"Shy Violets" by Steph Laberis (digital)

I chose these animals for a variety of reasons; the okapi and pangolin because they are my favorite lesser-known beauties… I love painting textures, so each animal provided a different challenge in terms of capturing spots, stripes and scales.
— Steph Laberis

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The habitat of the ground Pangolin species is quite widespread. They generally reside in central and southern areas of Africa, including the countries Sudan, Ethiopia, Uganda, Kenya, Tanzania, Zambia, Zimbabwe, Mozambique, Angola, Namibia, Botswana, and South Africa. They prefer sandy soils and can be found in woodlands and savannas that are within reach of water.


Family Life

Pangolins are solitary animals, living primarily on their own, meeting only to mate and produce a litter of one to three offspring which are raised for about two years. Baby pangolins travel around with their mothers by riding on the base of her tail. They prefer sandy soils where they are easily able to create burrows using their strong and sharp claws. They have also been known to take advantage of burrows created by other animals. Pangolins are most active at night, during which they venture out in search for food, sometimes traveling distances of up to 6 kilometers to locate a meal. A Pangolins keratin scales are too hard for even a lion to bite through, and they also secrete a smell similar to a skunk to keep predators away.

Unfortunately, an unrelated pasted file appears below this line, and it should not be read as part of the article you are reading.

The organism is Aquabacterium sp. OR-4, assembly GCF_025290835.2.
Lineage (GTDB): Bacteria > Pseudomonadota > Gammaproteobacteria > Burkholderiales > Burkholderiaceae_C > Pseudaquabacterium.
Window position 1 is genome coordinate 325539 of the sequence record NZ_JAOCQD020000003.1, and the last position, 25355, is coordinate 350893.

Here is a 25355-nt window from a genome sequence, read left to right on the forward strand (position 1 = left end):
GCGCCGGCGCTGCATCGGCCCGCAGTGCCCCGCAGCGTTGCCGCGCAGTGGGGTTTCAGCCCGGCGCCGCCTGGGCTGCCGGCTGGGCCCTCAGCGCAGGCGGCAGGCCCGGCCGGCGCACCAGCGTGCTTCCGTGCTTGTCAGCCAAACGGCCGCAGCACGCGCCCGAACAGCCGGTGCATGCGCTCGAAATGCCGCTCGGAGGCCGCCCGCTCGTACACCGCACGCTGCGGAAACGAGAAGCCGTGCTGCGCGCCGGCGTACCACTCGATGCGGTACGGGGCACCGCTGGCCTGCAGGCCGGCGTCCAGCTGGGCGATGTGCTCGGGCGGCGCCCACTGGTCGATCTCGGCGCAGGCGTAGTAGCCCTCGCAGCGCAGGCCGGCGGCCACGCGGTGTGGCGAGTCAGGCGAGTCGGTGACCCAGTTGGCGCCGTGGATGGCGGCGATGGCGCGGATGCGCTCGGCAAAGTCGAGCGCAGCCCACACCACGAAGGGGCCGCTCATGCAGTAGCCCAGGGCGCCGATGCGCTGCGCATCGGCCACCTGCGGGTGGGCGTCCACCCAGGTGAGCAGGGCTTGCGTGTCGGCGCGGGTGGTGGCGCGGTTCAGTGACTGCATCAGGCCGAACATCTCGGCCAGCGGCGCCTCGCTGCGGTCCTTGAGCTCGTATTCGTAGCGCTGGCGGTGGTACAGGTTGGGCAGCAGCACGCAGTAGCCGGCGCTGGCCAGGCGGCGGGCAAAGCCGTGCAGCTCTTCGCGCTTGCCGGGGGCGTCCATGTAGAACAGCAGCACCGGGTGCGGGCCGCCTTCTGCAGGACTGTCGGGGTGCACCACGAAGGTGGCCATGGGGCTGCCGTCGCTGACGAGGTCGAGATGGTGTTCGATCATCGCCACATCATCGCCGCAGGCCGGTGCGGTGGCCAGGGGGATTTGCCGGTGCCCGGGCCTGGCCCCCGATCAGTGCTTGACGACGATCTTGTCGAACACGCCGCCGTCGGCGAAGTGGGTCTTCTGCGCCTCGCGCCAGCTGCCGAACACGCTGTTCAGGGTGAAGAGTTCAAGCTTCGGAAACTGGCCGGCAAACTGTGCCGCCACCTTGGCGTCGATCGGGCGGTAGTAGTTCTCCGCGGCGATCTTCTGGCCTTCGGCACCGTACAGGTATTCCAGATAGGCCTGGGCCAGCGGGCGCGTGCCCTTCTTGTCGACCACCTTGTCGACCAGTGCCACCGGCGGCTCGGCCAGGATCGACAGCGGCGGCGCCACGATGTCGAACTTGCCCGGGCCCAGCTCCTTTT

It is unknown how long pangolins live in the wild, though it’s been reported they’ve lived as long as 20 years in captivity.

Hunting Habits/Diet

Pangolins are insectivorous, consuming a wide variety of ant and termite species, and also able larvae and other insects. Pangolin do not have teeth and are unable to chew, so use their sticky tongues to collect insects. They can consume up to 70 million ants a year.


Little is known about this elusive creature, so it’s difficult to estimate its population. 

Fun Fact

When fully extended, a pangolin's tongue can be up to 16 inches longer than its entire body length!

Why are they Endangered?

The biggest threat to all pangolin species today is illegal, commercial hunting for human consumption. In China, the flesh of both adult and fetuses is considered a delicacy. They also believe they will be blessed with health benefits if they eat it. The pangolin scales, blood, and other body parts are also widely used in traditional Chinese medicines and for health tonics.




Pangolin digging for ants.